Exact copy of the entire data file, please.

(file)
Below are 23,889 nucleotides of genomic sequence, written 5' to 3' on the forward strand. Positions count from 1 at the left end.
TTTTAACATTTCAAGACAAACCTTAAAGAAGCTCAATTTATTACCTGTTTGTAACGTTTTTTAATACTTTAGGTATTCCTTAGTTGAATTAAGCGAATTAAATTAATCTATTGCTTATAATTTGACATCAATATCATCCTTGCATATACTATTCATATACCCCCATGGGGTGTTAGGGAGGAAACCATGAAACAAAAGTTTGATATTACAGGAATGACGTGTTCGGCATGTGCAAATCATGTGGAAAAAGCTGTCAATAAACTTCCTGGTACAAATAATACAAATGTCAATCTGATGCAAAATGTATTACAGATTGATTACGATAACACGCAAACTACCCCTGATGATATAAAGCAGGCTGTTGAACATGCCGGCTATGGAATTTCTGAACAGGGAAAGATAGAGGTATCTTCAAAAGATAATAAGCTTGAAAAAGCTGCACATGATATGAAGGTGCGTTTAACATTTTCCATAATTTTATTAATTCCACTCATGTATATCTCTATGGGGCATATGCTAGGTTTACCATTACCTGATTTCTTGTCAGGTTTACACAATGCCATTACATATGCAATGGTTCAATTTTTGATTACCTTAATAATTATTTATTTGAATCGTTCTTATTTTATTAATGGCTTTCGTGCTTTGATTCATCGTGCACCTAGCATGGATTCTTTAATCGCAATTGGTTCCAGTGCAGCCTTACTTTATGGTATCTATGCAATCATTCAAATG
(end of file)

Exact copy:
Below are 23,889 nucleotides of genomic sequence, written 5' to 3' on the forward strand. Positions count from 1 at the left end.
TTTTAACATTTCAAGACAAACCTTAAAGAAGCTCAATTTATTACCTGTTTGTAACGTTTTTTAATACTTTAGGTATTCCTTAGTTGAATTAAGCGAATTAAATTAATCTATTGCTTATAATTTGACATCAATATCATCCTTGCATATACTATTCATATACCCCCATGGGGTGTTAGGGAGGAAACCATGAAACAAAAGTTTGATATTACAGGAATGACGTGTTCGGCATGTGCAAATCATGTGGAAAAAGCTGTCAATAAACTTCCTGGTACAAATAATACAAATGTCAATCTGATGCAAAATGTATTACAGATTGATTACGATAACACGCAAACTACCCCTGATGATATAAAGCAGGCTGTTGAACATGCCGGCTATGGAATTTCTGAACAGGGAAAGATAGAGGTATCTTCAAAAGATAATAAGCTTGAAAAAGCTGCACATGATATGAAGGTGCGTTTAACATTTTCCATAATTTTATTAATTCCACTCATGTATATCTCTATGGGGCATATGCTAGGTTTACCATTACCTGATTTCTTGTCAGGTTTACACAATGCCATTACATATGCAATGGTTCAATTTTTGATTACCTTAATAATTATTTATTTGAATCGTTCTTATTTTATTAATGGCTTTCGTGCTTTGATTCATCGTGCACCTAGCATGGATTCTTTAATCGCAATTGGTTCCAGTGCAGCCTTACTTTATGGTATCTATGCAATCATTCAAATG